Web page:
Ratcliffe-on-Soar Coal Power Station

Ratcliffe-on-Soar coal power station is a coal-fired power station operated by E.ON UK at Ratcliffe-on-Soar in Nottinghamshire, England. Commissioned in 1968 by the then Central Electricity Generating Board, the station has a capacity of 2,000 MW. A number of environmental protests have been associated with the plant.

Ratcliffe-on-Soar coal power station occupies a prominent position close to junction 24 of the M1, the River Trent and the Midland Main Line (adjacent to East Midlands Parkway station) and dominates the skyline for many miles around with its eight cooling towers and 199 m (653 ft) tall chimney. It has four coal-fired boilers made by Babcock and Wilcox, each of which drive a 500 megawatt (MW) Parsons generator set. This gives the station a total generating capacity of 2,000 MW, which is enough electricity to meet the needs of approximately 2 million people.

E.ON UK has its Technology Centre at the site, now known as E.ON New Build and Technology, where the it carries out research and development on power generation.

Ratcliffe-on-Soar coal power station emits some 8–10 million tonnes of CO2 annually making it the 18th highest CO2 emitting power station in Europe. Some 48 million cubic meters of Cooling water is taken from the nearby River Trent. Evaporative losses through the eight cooling towers account for some 11 million cubic metres of that water.[citation needed]

Ratcliffe power station is compliant with the Large Combustion Plant Directive (LCPD), an EU directive that aims to reduce acidification, ground level ozone and particulates by controlling the emissions of sulphur dioxide, oxides of nitrogen and dust from large combustion plant. To reduce emissions of Sulphur the plant is fitted with Flue Gas Desulphurisation, and also with a Boosted Over Fire Air system to reduce the concentration of oxides of nitrogen in the flue gas.

Arnot Coal Power Station

Arnot Coal Power Station in Mpumalanga, South Africa, is a coal-fired power plant operated by Eskom.

Construction of Arnot Coal Power Station started in 1968, this generation unit went on line in 1971 and the station was fully operational by 1975. Between 1992 and 1997 three of its units were mothballed due to Eskom's surplus generating capacity, but they were brought back online in January 1997, November 1997 and December 1998 respectively.

Power generation is by six 350MW units with at total installed capacity of 2,100MW. Turbine Maximum Continuous Rating is 35.60%.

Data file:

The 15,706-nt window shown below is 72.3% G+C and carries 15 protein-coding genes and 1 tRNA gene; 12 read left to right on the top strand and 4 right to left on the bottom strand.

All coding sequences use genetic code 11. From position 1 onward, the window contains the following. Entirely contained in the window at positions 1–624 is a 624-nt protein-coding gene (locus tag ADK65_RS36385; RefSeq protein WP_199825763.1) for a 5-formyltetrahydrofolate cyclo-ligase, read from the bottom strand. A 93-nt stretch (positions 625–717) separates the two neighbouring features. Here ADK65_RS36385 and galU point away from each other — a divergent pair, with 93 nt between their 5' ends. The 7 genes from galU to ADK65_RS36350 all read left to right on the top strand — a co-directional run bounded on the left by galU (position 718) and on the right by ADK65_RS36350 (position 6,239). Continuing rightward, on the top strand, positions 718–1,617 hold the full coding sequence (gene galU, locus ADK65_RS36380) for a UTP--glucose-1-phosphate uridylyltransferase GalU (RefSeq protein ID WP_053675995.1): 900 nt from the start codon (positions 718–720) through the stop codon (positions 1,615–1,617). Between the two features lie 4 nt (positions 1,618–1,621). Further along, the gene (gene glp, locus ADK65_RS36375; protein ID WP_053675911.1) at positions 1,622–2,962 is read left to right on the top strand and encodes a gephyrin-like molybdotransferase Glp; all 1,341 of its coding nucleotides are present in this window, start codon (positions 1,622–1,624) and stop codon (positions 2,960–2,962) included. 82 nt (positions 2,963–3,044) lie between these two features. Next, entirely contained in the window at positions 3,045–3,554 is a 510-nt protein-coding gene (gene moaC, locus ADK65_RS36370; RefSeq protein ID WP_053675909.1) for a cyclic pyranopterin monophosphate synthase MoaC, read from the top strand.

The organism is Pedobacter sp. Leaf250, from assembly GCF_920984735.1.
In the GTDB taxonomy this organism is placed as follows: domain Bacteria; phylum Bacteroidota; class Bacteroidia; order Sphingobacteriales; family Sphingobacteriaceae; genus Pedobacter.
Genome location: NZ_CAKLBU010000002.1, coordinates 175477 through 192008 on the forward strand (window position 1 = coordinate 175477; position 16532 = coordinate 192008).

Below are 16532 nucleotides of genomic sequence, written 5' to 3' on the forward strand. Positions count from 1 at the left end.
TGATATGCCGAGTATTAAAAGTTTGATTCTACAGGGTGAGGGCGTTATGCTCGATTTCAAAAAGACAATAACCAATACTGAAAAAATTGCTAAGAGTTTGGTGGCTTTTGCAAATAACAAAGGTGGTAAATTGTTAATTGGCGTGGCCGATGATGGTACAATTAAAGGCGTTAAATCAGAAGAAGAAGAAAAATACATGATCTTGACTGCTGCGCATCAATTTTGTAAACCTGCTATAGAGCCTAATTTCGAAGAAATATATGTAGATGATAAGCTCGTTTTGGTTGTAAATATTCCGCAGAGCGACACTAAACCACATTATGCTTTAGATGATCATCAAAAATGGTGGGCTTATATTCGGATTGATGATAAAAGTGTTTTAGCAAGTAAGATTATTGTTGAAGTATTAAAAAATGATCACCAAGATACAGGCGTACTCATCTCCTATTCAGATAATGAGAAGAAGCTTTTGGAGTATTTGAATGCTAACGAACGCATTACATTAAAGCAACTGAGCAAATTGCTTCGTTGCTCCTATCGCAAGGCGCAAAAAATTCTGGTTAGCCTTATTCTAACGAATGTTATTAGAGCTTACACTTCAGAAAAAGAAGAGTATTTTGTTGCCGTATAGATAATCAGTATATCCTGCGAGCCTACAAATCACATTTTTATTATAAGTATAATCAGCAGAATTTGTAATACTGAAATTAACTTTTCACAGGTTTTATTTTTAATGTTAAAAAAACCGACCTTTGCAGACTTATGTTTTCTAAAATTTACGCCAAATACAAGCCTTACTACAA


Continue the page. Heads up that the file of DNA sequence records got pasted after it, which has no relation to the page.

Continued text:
In addition to feeding the South African grid, Arnot, along with Camden Power Station, also feeds the Mozal Aluminium smelter in Mozambique via 400kV transmission lines. Mozal consumes around 950MW.

Belews Creek Coal Steam Power Station

Belews Creek Coal Steam Power Station is a 2.24-GW, two-unit coal-fired generating facility located in Belews Lake in Stokes County, North Carolina. It is Duke Energy’s largest coal-burning power plant in the Carolinas and consistently ranks among the most efficient coal facilities in the United States. During 2006, it was the fifth most efficient coal power plant in the United States with a heat rate of 9,023 Btu/kWh (37.8% conversion efficiency). The remaining 62.2% of energy released by the burning coal is in the form of heat. It is dumped into Belews Lake, a man-made lake created by Duke Power for cooling water purposes in the early 1970s. In 2008, it was the most efficient coal power plant in the United States with a heat rate of 9,204 BTU/KWh.

The Belews Creek Coal Steam Power Station consists of two nearly identical units, launched into operation in 1974 and 1975. Each furnace, a Babcock & Wilcox boiler, heats steam to 1,000 °F (538 °C) in both the secondary superheater and reheater sections. The boilers are supercritical units, operating at 3,400 pounds per square inch (230 atm) of pressure. All four generators (two low pressure generators and two high pressure/intermediate pressure generators) are Westinghouse generators. The high and intermediate-pressure steam turbines were originally Westinghouse units, but were replaced during an Alstom steam-path upgrade. The low pressure turbines are original Westinghouse units.

The Belews Creek Coal Steam Power Station employs multiple pollution control systems, including a selective catalytic reducer which removes nitrogen oxides, an electrostatic precipitator which removes fly ash, and low NOx burners in the boiler. The plant has completed a $500 million flue gas desulfurization project which came online during the beginning of 2008. This project has reduced the plant's sulfur dioxide emissions by 95%.

Turceni Coal Power Station

The Turceni Coal Power Station is Romania's largest electricity producer and one of the largest thermal power plants in Europe having 7 identical groups of 330 MW each thus totalling an installed capacity of 2,310 MW.

It uses coal from Jilţ Coal Mine and Tehomir underground mine.

The coal power plant is situated in the Gorj County (South-Western Romania), on the banks of the Jiu River, half way between the cities of Craiova and Târgu Jiu.

The four chimneys are 280 metres tall.


Martin Lake Coal Power Plant

Martin Lake Coal Power Plant is a coal-fired power station owned by Energy Future Holdings (EFH) and operated by Luminant near Tatum, Texas. Formerly known as TXU Corp., Energy Future was sold in 2007 to a group led by private equity firms Kohlberg Kravis Roberts & Co. and TPG Inc.

Lawsuit over Air Pollution at Martin Lake Plant